Author Interview with the talented Young Adult Fantasy Writer Tiana Warner who has indie published two novels for teens (with adult crossover appeal) titled Ice Massacre and The Infinite Knowledge of J. T. Badgley which can be found on her website and on Amazon (see links below).
I asked Tiana a few questions about books, publishing and what her writing journey has taught her so far.
1) When did you know that you wanted to be a writer? How did you start?
I can’t remember a time when I wasn’t making stories and poems. The first story I wrote, a picture book called The Sachmoe, I sold to my grandma for $2. I spent all of elementary and high school writing stories, poems, and unfinished novellas about horses. In late high school, I decided I would finish a novel for real, and spent the next few years working on The Infinite Knowledge of J. T. Badgley. I’m now working on my third novel.
I think the moral of my “how did you become a writer” story is that we should always encourage children to write, because it was the encouragement from parents and teachers that kept me picking up the pencil.
2) What genre(s) do you write in? What is it that you love about them?
YA Fantasy. I love writing for teens, partly because the readership is so cool, but also because the stories are so character-driven. The characters in teen novels deal with issues we’re all familiar with—self-discovery, relationships, becoming an adult and taking on responsibilities. Add the fantasy element, and you get the bonus of magic and supernatural elements.
YA Fantasy means a story about a relatable journey in an extraordinary setting. How could you not love that?
3) Who are some of your favorite authors? Why?
J.K. Rowling. Because Hogwarts.
Seriously, I have yet to read a book that so thoroughly pulls you into its universe. The Harry Potter series has so much depth, and it all comes back to one central, feel-good theme.
I also really respect and admire authors who have made a business out of writing and have a strong online presence, like Maggie Stiefvater, K. M. Weiland, Joanna Penn, and Chuck Wendig.
4) What inspires your ideas? How do you come up with them?
Inspiration comes from all over the place. The idea for Ice Massacre came to me during a trip to Disneyland. I decided I wanted to write about mermaids, but I wanted it to be a bit dark – so I based the story on the real legend of mermaids. (Yes, the happiest place on earth inspired my story about sea demons that lure sailors to their deaths.)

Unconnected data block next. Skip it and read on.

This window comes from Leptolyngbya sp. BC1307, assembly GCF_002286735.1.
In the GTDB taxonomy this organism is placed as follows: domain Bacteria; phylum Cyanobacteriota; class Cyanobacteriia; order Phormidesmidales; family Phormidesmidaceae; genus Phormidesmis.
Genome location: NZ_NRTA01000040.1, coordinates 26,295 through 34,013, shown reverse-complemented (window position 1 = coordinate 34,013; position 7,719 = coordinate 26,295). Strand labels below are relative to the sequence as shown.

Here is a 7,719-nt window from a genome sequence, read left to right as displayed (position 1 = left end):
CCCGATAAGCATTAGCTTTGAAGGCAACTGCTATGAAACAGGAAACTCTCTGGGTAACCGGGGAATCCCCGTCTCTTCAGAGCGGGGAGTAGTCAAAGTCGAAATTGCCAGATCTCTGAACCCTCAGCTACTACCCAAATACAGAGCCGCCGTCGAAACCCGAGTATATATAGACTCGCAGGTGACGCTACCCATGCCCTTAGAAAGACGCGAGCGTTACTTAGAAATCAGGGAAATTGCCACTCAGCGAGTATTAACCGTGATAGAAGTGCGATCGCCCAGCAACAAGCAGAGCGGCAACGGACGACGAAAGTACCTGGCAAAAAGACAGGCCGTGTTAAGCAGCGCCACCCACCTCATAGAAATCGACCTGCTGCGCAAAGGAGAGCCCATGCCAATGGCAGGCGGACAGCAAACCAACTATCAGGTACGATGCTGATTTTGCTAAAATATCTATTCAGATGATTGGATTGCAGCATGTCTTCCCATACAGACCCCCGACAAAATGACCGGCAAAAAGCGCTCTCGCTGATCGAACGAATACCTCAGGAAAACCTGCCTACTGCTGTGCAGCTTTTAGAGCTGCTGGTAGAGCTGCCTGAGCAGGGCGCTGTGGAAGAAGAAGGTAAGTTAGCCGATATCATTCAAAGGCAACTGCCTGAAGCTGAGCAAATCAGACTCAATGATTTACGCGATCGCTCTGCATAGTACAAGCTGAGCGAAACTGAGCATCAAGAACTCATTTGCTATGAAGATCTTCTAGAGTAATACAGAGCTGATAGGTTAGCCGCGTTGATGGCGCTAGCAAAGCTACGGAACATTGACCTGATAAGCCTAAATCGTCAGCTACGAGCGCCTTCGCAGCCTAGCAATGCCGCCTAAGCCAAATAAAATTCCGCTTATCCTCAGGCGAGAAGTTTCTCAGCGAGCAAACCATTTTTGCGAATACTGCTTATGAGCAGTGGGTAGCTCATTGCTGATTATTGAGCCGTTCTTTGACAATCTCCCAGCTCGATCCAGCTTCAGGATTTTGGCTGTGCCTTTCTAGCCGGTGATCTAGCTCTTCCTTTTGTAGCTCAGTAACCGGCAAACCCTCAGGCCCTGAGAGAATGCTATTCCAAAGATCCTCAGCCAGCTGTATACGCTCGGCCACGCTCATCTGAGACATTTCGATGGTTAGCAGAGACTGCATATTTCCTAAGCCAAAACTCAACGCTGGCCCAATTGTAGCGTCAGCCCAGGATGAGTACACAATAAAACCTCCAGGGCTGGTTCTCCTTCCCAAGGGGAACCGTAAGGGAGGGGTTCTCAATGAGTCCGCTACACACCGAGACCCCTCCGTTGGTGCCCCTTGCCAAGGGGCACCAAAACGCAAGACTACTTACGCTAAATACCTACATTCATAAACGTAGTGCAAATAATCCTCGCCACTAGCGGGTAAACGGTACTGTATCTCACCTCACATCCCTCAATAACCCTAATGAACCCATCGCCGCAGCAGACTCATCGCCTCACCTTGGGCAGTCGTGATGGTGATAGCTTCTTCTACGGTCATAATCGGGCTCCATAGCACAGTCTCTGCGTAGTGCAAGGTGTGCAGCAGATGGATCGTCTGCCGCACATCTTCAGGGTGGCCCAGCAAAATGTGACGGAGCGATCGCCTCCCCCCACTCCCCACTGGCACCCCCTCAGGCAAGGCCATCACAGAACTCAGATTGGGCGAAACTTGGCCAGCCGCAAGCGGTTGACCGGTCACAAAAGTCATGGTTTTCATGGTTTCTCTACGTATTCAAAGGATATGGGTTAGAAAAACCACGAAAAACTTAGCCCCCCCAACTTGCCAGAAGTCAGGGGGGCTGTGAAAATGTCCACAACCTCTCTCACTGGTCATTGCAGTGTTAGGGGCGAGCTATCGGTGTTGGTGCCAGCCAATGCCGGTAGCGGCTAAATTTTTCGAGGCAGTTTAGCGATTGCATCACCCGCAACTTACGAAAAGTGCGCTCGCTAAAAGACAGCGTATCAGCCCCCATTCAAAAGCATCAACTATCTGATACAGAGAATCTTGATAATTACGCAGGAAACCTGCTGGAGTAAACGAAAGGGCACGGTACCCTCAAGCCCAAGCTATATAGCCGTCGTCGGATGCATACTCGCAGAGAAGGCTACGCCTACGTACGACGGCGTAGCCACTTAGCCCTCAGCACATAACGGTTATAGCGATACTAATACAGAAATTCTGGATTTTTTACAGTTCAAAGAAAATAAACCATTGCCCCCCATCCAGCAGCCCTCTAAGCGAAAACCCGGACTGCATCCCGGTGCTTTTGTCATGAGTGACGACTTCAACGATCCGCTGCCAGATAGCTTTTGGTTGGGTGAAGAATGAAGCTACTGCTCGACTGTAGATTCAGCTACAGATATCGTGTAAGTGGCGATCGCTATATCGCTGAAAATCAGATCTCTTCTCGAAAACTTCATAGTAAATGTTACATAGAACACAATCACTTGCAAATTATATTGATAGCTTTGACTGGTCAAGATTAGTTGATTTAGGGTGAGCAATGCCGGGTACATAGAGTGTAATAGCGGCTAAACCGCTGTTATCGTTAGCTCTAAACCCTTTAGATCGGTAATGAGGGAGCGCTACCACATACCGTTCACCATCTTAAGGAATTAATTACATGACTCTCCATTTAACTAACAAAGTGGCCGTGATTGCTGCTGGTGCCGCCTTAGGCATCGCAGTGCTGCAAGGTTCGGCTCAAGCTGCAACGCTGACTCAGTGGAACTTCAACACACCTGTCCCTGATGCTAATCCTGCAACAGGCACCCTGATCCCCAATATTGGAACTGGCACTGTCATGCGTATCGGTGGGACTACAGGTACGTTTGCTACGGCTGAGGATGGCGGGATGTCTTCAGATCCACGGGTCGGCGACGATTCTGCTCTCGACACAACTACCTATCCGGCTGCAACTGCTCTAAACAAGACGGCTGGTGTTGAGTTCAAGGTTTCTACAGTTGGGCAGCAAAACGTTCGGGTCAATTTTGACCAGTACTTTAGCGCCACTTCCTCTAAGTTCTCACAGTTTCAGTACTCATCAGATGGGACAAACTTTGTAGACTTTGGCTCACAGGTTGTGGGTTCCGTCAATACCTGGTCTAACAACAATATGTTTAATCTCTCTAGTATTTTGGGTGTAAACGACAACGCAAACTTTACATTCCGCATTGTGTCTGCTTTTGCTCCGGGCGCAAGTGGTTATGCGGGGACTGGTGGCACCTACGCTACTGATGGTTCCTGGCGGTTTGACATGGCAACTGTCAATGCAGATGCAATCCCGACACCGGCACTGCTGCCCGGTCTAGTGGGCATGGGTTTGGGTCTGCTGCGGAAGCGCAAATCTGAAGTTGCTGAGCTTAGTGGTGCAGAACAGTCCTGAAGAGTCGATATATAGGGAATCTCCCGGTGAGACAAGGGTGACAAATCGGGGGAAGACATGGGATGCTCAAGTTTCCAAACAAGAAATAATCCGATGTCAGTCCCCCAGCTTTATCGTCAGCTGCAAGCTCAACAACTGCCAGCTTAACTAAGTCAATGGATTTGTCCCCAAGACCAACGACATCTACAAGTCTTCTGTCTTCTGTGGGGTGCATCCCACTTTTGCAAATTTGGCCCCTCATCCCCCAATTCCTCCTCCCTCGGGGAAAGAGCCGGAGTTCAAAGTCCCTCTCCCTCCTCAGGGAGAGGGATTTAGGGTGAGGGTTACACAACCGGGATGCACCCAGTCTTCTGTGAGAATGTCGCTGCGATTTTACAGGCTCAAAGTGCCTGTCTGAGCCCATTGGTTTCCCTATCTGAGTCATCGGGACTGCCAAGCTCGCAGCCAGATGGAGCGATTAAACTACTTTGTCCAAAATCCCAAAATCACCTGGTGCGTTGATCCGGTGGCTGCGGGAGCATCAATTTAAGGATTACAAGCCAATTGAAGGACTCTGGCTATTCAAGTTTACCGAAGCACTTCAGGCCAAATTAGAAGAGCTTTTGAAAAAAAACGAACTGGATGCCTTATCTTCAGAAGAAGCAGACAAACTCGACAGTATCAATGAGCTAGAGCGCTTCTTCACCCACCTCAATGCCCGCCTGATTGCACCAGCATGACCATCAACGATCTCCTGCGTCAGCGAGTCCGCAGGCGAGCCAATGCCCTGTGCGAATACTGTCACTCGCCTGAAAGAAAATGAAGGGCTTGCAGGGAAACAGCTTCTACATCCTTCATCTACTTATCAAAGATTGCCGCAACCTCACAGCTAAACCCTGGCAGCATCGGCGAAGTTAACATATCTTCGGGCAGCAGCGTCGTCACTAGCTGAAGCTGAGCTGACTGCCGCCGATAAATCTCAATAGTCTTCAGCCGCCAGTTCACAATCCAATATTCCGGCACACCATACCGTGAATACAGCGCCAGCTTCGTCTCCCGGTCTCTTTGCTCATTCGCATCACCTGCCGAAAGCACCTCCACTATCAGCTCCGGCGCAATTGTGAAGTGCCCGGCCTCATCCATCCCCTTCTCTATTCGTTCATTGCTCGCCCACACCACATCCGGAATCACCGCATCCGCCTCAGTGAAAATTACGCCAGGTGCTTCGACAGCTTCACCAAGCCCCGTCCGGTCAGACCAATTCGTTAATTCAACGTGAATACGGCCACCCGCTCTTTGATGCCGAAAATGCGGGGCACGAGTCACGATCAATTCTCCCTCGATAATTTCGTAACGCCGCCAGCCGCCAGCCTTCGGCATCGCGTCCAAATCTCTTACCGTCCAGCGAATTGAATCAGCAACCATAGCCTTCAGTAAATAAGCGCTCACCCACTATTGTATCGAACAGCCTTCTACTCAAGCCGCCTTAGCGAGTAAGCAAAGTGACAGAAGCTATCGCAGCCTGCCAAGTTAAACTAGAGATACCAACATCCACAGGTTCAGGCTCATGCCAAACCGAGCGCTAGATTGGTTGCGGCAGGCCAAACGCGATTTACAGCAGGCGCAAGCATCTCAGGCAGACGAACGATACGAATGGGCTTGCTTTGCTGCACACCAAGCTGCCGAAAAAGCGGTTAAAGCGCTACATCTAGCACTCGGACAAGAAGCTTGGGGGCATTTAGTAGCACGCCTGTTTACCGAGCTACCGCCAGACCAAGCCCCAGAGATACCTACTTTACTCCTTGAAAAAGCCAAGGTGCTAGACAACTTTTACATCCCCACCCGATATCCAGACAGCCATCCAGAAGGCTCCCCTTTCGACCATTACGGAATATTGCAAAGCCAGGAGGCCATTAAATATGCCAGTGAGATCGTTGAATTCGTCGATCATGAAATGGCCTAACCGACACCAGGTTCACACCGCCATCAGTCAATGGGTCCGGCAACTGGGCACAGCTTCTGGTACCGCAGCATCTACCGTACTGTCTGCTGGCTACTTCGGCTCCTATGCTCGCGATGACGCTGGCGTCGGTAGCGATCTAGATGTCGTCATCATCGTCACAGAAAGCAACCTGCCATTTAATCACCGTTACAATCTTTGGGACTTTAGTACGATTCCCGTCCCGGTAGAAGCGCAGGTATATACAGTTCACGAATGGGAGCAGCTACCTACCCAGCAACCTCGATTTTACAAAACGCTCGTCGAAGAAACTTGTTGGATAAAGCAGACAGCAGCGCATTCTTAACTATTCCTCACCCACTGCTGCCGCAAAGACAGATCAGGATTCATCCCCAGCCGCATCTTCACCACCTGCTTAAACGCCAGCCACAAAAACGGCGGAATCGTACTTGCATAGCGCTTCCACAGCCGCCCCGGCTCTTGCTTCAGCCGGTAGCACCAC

From there, it’s about asking a series of “what if” questions. What if dangerous mermaids actually existed? What if an island had to share its surrounding water with them? Would they try to kill off the species? What would they do when this plan didn’t work? Enter kick-ass female warriors.
5) What are you working on now?
Ice Crypt, the sequel to Ice Massacre. You guys, I am SO excited for you to read this one. I’m getting closer to finishing it and can hardly contain myself.
6) What does a typical writing look like for you/what is your process?
I like to get up at 6am and write before work. I think it’s good for creativity if you write before your brain properly turns on for the day. It also feels nice to get my writing in first thing.
My overall writing process involves somewhere around 7 drafts. The first draft is always creative vomit. The second draft is a better attempt, with stronger characters and fewer plot holes. Drafts 3-5 involve more fixing and strengthening, including feedback from editing buddies. Somewhere in there, I pay a structural editor. The later drafts involve edits for word choice, sentence flow, then grammar and spelling. Then I hire a copyeditor. Then I proofread. Pro tip: get your computer to read your final draft out loud to you. It’s surprising how good this works for proofreading.
My process also tends to involve a lot of late night note-taking and manic scribbling on walls.
7) If one of your novels was made into a movie, which would you choose and what actors would you cast to play the three main roles?
When Ice Massacre becomes a movie (see what I did there? Positive thinking.) I’ll want my main girls to be played by unknown debut actresses. I know, that’s not what you meant, but I want the film to feel raw and indie ok? Bring on the auditions.
Although, have you seen Vampire Diaries? I love the way Nina Dobrev played Katherine. I envision her sass when I write Dani. So I definitely think she should play Dani.
8) What have been some of the biggest lessons you’ve learned on your writing journey so far?
I cannot believe how much I’ve learned since I started writing. I had no idea there was so much involved in story structure and the general craft of writing. I didn’t know so much of the novel-writing process was spent in the editing phase. I’ve learned about publishing, and self-publishing, and marketing. I’ve learned how important it is to make friends with other writers who are just as weird as I am.
9) What advice do you have for aspiring writers?
Learn! Study the craft, and study the industry. Read blogs, listen to podcasts, take courses, just keep learning about writing every day. There’s so much to story structure, character development, and every other aspect of writing. You could spend your whole life learning about it. And that’s exactly what I plan to do.
Anything else you would like to add or talk about?
Thanks so much for interviewing me! It was a pleasure.
Thank you so much! Where can people find out more about you and your books?